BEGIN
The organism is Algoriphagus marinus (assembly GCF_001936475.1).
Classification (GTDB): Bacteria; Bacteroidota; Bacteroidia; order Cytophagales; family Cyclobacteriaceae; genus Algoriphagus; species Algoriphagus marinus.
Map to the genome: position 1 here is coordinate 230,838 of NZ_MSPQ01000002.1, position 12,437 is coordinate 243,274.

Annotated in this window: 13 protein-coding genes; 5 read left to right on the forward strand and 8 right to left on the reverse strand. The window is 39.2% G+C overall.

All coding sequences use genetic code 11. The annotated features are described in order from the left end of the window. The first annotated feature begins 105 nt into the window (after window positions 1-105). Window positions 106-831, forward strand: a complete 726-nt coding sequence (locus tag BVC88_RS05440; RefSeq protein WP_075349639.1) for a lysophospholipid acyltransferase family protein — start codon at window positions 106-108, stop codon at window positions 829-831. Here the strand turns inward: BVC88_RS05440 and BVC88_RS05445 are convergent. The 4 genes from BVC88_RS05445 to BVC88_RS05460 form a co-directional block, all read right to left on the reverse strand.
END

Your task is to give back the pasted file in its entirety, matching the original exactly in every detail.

The organism is Algoriphagus marinus (assembly GCF_001936475.1).
Classification (GTDB): Bacteria; Bacteroidota; Bacteroidia; order Cytophagales; family Cyclobacteriaceae; genus Algoriphagus; species Algoriphagus marinus.
Map to the genome: position 1 here is coordinate 230,838 of NZ_MSPQ01000002.1, position 12,437 is coordinate 243,274.

Annotated in this window: 13 protein-coding genes; 5 read left to right on the forward strand and 8 right to left on the reverse strand. The window is 39.2% G+C overall.

All coding sequences use genetic code 11. The annotated features are described in order from the left end of the window. The first annotated feature begins 105 nt into the window (after window positions 1-105). Window positions 106-831, forward strand: a complete 726-nt coding sequence (locus tag BVC88_RS05440; RefSeq protein WP_075349639.1) for a lysophospholipid acyltransferase family protein — start codon at window positions 106-108, stop codon at window positions 829-831. Here the strand turns inward: BVC88_RS05440 and BVC88_RS05445 are convergent. The 4 genes from BVC88_RS05445 to BVC88_RS05460 form a co-directional block, all read right to left on the reverse strand.